How do we interpret Jesus’ command to ‘turn the other cheek’ and ‘go the extra mile’?
After Leo Tolstoy read the Sermon on the Mount, he came to this conclusion: “It became evident to me that Christ forbids all human institutions of justice, and that he could mean nothing else. … When I understood the commandment, ‘Do not resist evil,’ in its true meaning, was that human courts were not only contrary to this commandment, but in direct opposition to the whole doctrine of Christ.”
Tolstoy didn’t think a Christian should be involved in the military, police force or courts of law. But he was wrong. He misunderstood what these teachings were saying.
The Sermon on the Mount was not given to govern a society. You govern a society by what Jesus taught in Matthew 5:38: “You have heard that it was said, ‘An eye for an eye, and a tooth for a tooth.’” This comes from Exodus 21 and continues, “Hand for hand, foot for foot, burn for burn, wound for wound, stripe for stripe” (v. 24). This was the Hebrew civic justice system, and Deut. 19:20 gives its purpose: “Then the rest of the people will hear about it and be afraid to do such an evil thing.”
Criminals don’t love good and hate evil. All people have sinful hearts and are drawn in the wrong direction. If a heart changes, that is fantastic. But when someone breaks the law, there has to be a punishment. That punishment is never to be carried out by the victim of a crime but by the legal system.
We as a nation need law enforcement and the military. Government, as an entity, has been established by God. Romans 13 tells us, “Everyone must submit to governing authorities. For all authority comes from God, and those in positions of authority have been placed there by God. So anyone who rebels against authority is rebelling against what God has instituted, and they will be punished” (vv. 1–2).
I have a friend in law enforcement, and sometimes we meet for coffee. It’s funny how people react when he’s dressed in his uniform. Everyone gets a little nervous. Why? When he puts that uniform on, it changes the dynamic of a room, because he’s an authority figure who has been placed there by God.
What if an officer isn’t a Christian? He or she is still placed there by God. Speaking of the military, police and those who enforce laws, Romans 13 continues, “The authorities are God’s servants, sent for your good. But if you are doing wrong, of course you should be afraid, for they have the power to punish you. They are God’s servants, sent for the very purpose of punishing those who do what is wrong” (v. 4).
Keep in mind that when Paul wrote these words, the authorities were the Roman government. Caesar was hardly what I would call a model of virtue. Still, Paul said the authorities have their place.
In fact, it’s interesting that Paul actually used a soldier as a model of what it is to be a Christian. Paul spent a lot of time with soldiers, because he got arrested a lot. On some occasions he was chained to them. He knew all about their armor, because in Ephesians 6 he wrote about the shield of faith, the breastplate of righteousness, the helmet of salvation and so forth. He knew how that Roman armor worked and what its purpose was.
Paul used the idea of the military and how we should follow Jesus, writing in 2 Timothy 2:3–4: “Endure suffering along with me, as a good soldier of Christ Jesus. Soldiers don’t get tied up in the affairs of civilian life, for then they cannot please the officer who enlisted them.”
God would never choose a dishonorable profession as an illustration for the Christian life. He wouldn’t say, “Be clever like a thief” or “Be passionate like a murderer.” That is the wrong picture. But the Bible does use the occupation of the soldier as a positive illustration.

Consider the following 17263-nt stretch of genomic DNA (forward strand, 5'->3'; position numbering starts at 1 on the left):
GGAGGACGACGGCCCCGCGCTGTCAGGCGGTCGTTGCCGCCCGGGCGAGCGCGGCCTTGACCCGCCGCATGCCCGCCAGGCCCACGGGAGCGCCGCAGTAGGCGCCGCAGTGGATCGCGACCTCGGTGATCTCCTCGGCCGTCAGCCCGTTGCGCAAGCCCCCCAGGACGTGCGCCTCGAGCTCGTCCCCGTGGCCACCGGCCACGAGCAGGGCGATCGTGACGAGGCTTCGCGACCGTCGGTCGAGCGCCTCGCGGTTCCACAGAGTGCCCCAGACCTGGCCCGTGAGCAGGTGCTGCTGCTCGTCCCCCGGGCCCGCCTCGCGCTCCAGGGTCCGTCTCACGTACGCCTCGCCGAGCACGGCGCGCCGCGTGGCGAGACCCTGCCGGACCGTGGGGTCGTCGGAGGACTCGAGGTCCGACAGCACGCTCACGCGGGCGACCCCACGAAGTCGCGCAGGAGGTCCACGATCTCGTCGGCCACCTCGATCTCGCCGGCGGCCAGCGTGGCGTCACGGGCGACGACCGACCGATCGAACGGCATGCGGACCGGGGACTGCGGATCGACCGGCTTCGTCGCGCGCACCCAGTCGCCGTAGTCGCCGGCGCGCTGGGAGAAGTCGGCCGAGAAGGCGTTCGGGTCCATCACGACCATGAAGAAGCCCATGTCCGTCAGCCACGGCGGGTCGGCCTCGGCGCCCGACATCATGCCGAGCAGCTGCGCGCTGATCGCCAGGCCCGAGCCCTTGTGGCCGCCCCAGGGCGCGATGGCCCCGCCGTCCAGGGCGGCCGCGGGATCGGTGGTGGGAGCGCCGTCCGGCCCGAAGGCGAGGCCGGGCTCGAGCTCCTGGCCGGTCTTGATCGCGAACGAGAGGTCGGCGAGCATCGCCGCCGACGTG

However, what if the nation is corrupt? What if the authorities are corrupt? That does happen. We have a higher principle that we obey. For example, the apostles were told by the authorities to no longer preach the gospel. What did they do? They went out and preached the gospel. They said, “We must obey God rather than any human authority” (Acts 5:29).
Some people like to think that Jesus was the ultimate pacifist. They like to think of him as the first hippie, throwing flowers and exclaiming, “Peace and love, man!” That may be the Jesus of their imaginations, but that is not the Jesus of the Bible. The Jesus of the Bible was loving. He was forgiving. He was compassionate.
But the Jesus of the Bible also administered justice. He made a whip and drove the moneychangers out of the temple. He told His disciples that as the days were getting more dangerous, they may need their swords (see Luke 22:36–38). It’s called self-defense. A Christian can defend himself or herself. It’s also acceptable for a nation to defend itself from those who want to harm it.
There is a place for self-defense. You have your rights as an American citizen. God has the military and the police force. With that in mind, what did Jesus mean when he said, “But whoever slaps you on your right cheek, turn the other to him also. … And whoever compels you to go one mile, go with him two” (Matt. 5:39, 41)?
Jesus was giving specific advice for when Christians are persecuted. These are not mechanical rules; they are principles for meeting the personal wrongs that come to those who follow him. There are times that, for the sake of God’s kingdom and the soul of a person, we take the hit or turn the other cheek or go the extra mile.
Is that an easy thing to do? No. We have all been wronged in life. Most of us have been slandered, mistreated, ripped off and taken advantage of. Jesus is not saying that we should be the doormats for the planet. But this selflessness, this love that Jesus calls for, is found in many of the people whom God has used throughout history. It’s the spirit that every one of God’s children should have. May God help us to turn the other cheek and go the extra mile.
This article appeared on Greg’s blog.